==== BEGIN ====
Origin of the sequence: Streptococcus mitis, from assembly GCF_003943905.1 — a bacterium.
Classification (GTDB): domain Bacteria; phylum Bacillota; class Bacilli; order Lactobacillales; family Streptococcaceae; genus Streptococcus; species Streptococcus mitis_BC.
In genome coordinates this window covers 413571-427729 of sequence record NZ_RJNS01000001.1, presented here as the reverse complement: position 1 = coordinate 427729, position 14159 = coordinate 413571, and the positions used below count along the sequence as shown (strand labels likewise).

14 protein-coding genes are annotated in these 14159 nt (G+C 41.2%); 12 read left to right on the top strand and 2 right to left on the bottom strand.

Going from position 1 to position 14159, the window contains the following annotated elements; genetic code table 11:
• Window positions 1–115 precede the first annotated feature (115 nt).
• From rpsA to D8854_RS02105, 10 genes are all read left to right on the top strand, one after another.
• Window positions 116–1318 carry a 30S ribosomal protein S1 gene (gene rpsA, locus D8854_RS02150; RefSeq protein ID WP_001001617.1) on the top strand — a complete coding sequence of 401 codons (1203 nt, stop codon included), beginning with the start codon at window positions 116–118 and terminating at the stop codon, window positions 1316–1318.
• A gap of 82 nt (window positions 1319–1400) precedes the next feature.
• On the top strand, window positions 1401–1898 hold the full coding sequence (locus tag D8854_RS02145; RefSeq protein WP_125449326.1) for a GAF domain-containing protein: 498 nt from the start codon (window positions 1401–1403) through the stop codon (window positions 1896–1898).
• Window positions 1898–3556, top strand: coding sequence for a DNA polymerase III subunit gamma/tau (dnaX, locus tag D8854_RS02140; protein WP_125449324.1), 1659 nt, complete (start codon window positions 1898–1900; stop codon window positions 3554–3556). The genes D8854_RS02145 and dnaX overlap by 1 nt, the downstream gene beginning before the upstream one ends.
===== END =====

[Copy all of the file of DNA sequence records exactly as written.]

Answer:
Origin of the sequence: Streptococcus mitis, from assembly GCF_003943905.1 — a bacterium.
Classification (GTDB): domain Bacteria; phylum Bacillota; class Bacilli; order Lactobacillales; family Streptococcaceae; genus Streptococcus; species Streptococcus mitis_BC.
In genome coordinates this window covers 413571-427729 of sequence record NZ_RJNS01000001.1, presented here as the reverse complement: position 1 = coordinate 427729, position 14159 = coordinate 413571, and the positions used below count along the sequence as shown (strand labels likewise).

14 protein-coding genes are annotated in these 14159 nt (G+C 41.2%); 12 read left to right on the top strand and 2 right to left on the bottom strand.

Going from position 1 to position 14159, the window contains the following annotated elements; genetic code table 11:
• Window positions 1–115 precede the first annotated feature (115 nt).
• From rpsA to D8854_RS02105, 10 genes are all read left to right on the top strand, one after another.
• Window positions 116–1318 carry a 30S ribosomal protein S1 gene (gene rpsA, locus D8854_RS02150; RefSeq protein ID WP_001001617.1) on the top strand — a complete coding sequence of 401 codons (1203 nt, stop codon included), beginning with the start codon at window positions 116–118 and terminating at the stop codon, window positions 1316–1318.
• A gap of 82 nt (window positions 1319–1400) precedes the next feature.
• On the top strand, window positions 1401–1898 hold the full coding sequence (locus tag D8854_RS02145; RefSeq protein WP_125449326.1) for a GAF domain-containing protein: 498 nt from the start codon (window positions 1401–1403) through the stop codon (window positions 1896–1898).
• Window positions 1898–3556, top strand: coding sequence for a DNA polymerase III subunit gamma/tau (dnaX, locus tag D8854_RS02140; protein WP_125449324.1), 1659 nt, complete (start codon window positions 1898–1900; stop codon window positions 3554–3556). The genes D8854_RS02145 and dnaX overlap by 1 nt, the downstream gene beginning before the upstream one ends.